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Geologic map of the Castle Rock 7.5' quadrangle, Arizona and California

August 21, 2018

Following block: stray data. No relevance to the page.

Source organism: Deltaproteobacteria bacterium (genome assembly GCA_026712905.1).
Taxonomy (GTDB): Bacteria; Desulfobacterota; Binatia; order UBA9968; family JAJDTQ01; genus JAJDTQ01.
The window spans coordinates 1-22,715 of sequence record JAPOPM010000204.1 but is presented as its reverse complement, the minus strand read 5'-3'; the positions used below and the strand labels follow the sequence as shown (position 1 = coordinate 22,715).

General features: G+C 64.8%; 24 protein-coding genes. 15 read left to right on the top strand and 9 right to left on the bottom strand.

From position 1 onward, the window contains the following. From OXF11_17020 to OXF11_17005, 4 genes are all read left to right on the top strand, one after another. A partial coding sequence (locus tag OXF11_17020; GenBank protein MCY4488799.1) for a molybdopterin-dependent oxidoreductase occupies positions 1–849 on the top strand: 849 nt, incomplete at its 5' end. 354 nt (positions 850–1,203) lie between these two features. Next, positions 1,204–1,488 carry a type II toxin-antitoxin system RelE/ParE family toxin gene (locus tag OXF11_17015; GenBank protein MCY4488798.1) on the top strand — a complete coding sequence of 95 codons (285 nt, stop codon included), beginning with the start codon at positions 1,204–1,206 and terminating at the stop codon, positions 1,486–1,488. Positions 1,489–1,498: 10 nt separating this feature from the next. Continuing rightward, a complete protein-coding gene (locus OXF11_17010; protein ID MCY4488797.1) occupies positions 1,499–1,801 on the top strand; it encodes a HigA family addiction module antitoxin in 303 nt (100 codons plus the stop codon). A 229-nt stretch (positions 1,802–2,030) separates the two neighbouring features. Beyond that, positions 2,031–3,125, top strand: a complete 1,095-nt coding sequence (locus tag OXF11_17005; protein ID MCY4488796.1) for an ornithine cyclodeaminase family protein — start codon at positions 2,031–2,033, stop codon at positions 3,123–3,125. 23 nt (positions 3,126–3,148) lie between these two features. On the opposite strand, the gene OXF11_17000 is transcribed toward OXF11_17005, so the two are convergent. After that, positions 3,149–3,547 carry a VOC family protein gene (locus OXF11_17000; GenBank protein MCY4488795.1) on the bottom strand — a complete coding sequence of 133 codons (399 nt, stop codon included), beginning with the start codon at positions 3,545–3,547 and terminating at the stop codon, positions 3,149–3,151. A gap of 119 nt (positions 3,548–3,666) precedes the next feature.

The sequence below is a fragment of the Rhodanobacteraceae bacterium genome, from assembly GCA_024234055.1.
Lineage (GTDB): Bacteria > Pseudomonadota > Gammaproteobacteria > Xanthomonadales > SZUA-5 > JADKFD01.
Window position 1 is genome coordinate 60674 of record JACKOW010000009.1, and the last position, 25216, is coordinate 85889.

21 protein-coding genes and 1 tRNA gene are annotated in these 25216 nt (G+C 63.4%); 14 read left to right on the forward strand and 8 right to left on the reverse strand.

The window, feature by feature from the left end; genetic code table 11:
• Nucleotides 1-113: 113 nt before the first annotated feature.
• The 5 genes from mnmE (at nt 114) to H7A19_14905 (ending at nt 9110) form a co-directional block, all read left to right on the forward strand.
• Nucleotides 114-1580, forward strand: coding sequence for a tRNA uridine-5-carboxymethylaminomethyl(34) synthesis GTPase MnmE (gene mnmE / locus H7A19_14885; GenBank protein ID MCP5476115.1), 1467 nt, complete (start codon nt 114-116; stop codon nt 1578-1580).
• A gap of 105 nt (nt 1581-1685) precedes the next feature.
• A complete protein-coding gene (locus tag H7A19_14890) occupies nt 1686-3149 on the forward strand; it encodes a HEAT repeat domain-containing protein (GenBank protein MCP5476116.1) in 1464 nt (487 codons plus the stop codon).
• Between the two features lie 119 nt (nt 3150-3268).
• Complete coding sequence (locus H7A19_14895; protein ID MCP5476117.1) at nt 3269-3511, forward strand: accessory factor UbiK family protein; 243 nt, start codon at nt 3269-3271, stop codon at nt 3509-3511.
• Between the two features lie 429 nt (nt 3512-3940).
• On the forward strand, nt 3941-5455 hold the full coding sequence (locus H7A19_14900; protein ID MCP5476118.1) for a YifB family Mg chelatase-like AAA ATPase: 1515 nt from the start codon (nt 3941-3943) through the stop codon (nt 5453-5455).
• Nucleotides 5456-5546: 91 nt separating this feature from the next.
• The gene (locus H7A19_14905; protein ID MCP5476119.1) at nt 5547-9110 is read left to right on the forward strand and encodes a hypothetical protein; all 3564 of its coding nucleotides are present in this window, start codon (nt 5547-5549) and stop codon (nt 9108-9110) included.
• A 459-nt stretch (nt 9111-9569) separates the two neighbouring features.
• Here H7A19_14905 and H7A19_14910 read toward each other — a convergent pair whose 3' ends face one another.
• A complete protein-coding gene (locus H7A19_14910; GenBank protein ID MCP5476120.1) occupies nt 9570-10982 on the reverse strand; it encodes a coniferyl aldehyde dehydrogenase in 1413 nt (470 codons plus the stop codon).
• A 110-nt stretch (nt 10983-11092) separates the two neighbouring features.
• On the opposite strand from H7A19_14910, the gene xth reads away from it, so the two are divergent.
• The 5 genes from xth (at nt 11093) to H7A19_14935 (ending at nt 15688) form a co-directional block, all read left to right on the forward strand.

The Castle Rock quadrangle is in the northeast corner of Chemehuevi Valley, California and Arizona. It includes the Colorado River’s entrance to the valley at the mouth of Topock Gorge and the northern outskirts of Lake Havasu City, Arizona, and the Chemehuevi Indian Tribe community of Havasu Lake, California. The map includes large parts of the Chemehuevi Indian Reservation and the Havasu National Wildlife Refuge. Upon its exit through the mouth of Topock Gorge, the Colorado River enters Chemehuevi Valley where its floodplain (now submerged under Lake Havasu) is flanked by alluvial piedmonts of the Chemehuevi and Mohave Mountains to the west and east, respectively. This abrupt transition offers a useful perspective into the structural evolution of the Colorado River extensional corridor and of the Colorado River itself. It contains key structural and stratigraphic elements recording a complex history of Cretaceous plutonism and deformation, significant tectonic extension, volcanism, and sedimentation in the Miocene, and, ultimately, the evolution of the Colorado River from the latest Miocene to the present. Lake Havasu submerged the axis of Chemehuevi Valley following the completion of Parker Dam in 1938, and the Colorado River now feeds a verdant delta marsh that composes part of the map. Important bedrock units include the Cretaceous Chemehuevi Mountains Plutonic Suite, the 18.78 Ma Peach Spring Tuff, and thick overlying sequences of interlayered Miocene megabreccia and fanglomerate. The exposure of these units is closely linked to extension along the Chemehuevi-Whipple Mountains detachment fault system. The complex bedrock geologic framework serves as the structural and topographic foundation for the key strata chronicling the evolution of the lower Colorado River. Important stratigraphic units that bear on its evolution to the present day include the Bouse Formation, the Bullhead Alluvium, and the Chemehuevi Formation. The map area also contains the river’s modern delta at the head of Lake Havasu.